October 2010

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October 2010

Conference & Stage Expo:

Children’s Theatre Transforms Experience

Liza Beth - Director of Marketing & Communications, Children's Theatre of Charlotte

Productions at the Chidren’s Theatre of Charlotte create different atmospheres and delightful settings. Recent presentations include Treasure Island in 2010, The Christmas Doll in 2007, and Disney’s Beauty & the Beast in 2009.

Photo/Treasure Island above by Donna Bise

All other photos/David Fillmore

Children’s Theatre of Charlotte’s vision is to transform the way people experience children’s theatre. Fittingly, the story of this professional theatre company for young audiences is itself a story of transformation. USITT will tap into the expertise and the energy of Children’s Theatre during its 51st Annual Conference & Stage Expo which will be held in Charlotte from March 9 to 12.

Established in 1948 by the Junior League of Charlotte, Children’s Theatre of Charlotte began as an entirely volunteer-based organization. Plays were produced in local school auditoriums and cast with young people and Junior League members.

Now entering its 63rd season, Children’s Theatre of Charlotte has grown into the largest theatre in North Carolina and one of the largest theatres for young audiences in the nation. Each year, the theatre mounts 12 productions for public and school audiences and provides education programming at its facility and four satellite locations.

Children’s Theatre of Charlotte also partners with Charlotte-Mecklenburg Schools (CMS) to provide programs that use drama to educate, such as classroom residencies and a production about substance abuse prevention that tours eighth grade classrooms. And the Theatre runs an extensive Community Involvement Program, which provides scholarship tickets and classes as well as no-cost programming at community sites.

During the 2009-2010 season, with an operating budget of $3.9 million, Children’s Theatre of Charlotte served almost 300,000 young people and families. Two moves into two very different facilities have allowed the Theatre to achieve this extraordinary growth. In 1971, the theatre moved into its first permanent home: a city-owned former VFW club located at 1017 East Morehead Street. The space had never been intended for use as a theatre, but volunteers organized to build a stage and elevated seating as well as production spaces, offices, and classrooms.

Over the next several decades, the theatre developed into a professional performance company as well as a beloved Charlotte institution. The first executive director was hired in 1979, and a stronger administrative and financial base led to more resources and higher production values.

By the late 1990s, it became clear that Children’s Theatre of Charlotte was outgrowing its Morehead Street home. At the same time, the Charlotte Mecklenburg Library was running out of space for the Youth Services Department at its uptown branch. Theatre and library leadership hatched an audacious plan: to create a new, shared facility that would meet the needs of both organizations and inspire an original approach to education, learning, and the arts.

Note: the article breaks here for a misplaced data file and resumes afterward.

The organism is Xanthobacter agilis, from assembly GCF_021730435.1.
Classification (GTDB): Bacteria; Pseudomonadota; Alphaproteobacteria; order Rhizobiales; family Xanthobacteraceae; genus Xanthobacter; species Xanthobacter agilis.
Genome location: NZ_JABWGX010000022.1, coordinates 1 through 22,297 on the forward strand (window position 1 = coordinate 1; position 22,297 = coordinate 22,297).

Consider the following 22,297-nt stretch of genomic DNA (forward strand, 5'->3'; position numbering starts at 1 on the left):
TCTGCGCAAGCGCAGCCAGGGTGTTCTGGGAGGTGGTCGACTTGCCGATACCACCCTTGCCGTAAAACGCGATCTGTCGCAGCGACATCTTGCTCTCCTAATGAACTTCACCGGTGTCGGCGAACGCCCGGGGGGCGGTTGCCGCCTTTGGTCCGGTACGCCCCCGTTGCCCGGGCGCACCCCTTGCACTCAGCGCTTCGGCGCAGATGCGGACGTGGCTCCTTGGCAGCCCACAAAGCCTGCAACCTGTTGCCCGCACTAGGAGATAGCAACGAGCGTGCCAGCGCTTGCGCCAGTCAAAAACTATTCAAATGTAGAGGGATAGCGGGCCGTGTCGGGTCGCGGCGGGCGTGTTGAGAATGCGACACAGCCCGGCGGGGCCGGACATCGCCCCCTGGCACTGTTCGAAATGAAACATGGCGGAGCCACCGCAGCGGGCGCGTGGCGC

Eight years later, on October 8, 2005, ImaginOn: The Joe & Joan Martin Center opened to the public. ImaginOn is the only facility of its kind in the country bringing stories to life by combining exceptional theatre and literature for young people together under one roof.

ImaginOn also represents a huge step forward for Children’s Theatre of Charlotte’s production capabilities. With two performance spaces, two large rehearsal halls, and scene, prop, and costume shops all under one roof for the first time, the Theatre is able to create and showcase more technically ambitious work. Its artistic team hires directors and actors along with professional set, costume, sound, and lighting designers from around the country.

The 570-seat McColl Family Theatre, home to the Theatre’s largest productions, includes a full fly system and trappable space. The 250-seat Wachovia Playhouse provides an intimate venue as well as the home stage of the Tarradiddle Players, Children’s Theatre of Charlotte’s professional touring company. When not in residence at ImaginOn, the Tarradiddle Players perform throughout the Southeast, often in rural areas for audiences who would not otherwise be able to experience live theatre.

Strong education programs have also played a big role in transforming Children’s Theatre of Charlotte into a national leader among theatres for youth. The Theatre places equal emphasis on its classes, camps, and in-school programming as well as its productions, making it unique among peer organizations.

With production resources to draw on, Children’s Theatre of Charlotte is able to offer an exceptionally professional education experience. Classes and camps take place in studios, in rehearsal halls, and on ImaginOn’s two stages giving students the opportunity to perform in state-of-the-art spaces.

Production staff support education initiatives like the OnStage program, which casts year-long School of Theatre Training students in one of four kids-for-kids productions designed and built by the theatre’s education and production teams. In addition, production staff teach technical theatre classes and offer internships for students.

This September, the theatre’s offerings include theatre on a Broadway scale, challenging programs for teens, poignant storytelling from the Tarradiddle Players, and opportunities for theatre students to shine. Children’s Theatre of Charlotte will continue to transform, but the organization will continue its commitment to provide unforgettable experiences on its stages and in its classrooms.

For more information, visit www.ctcharlotte.org.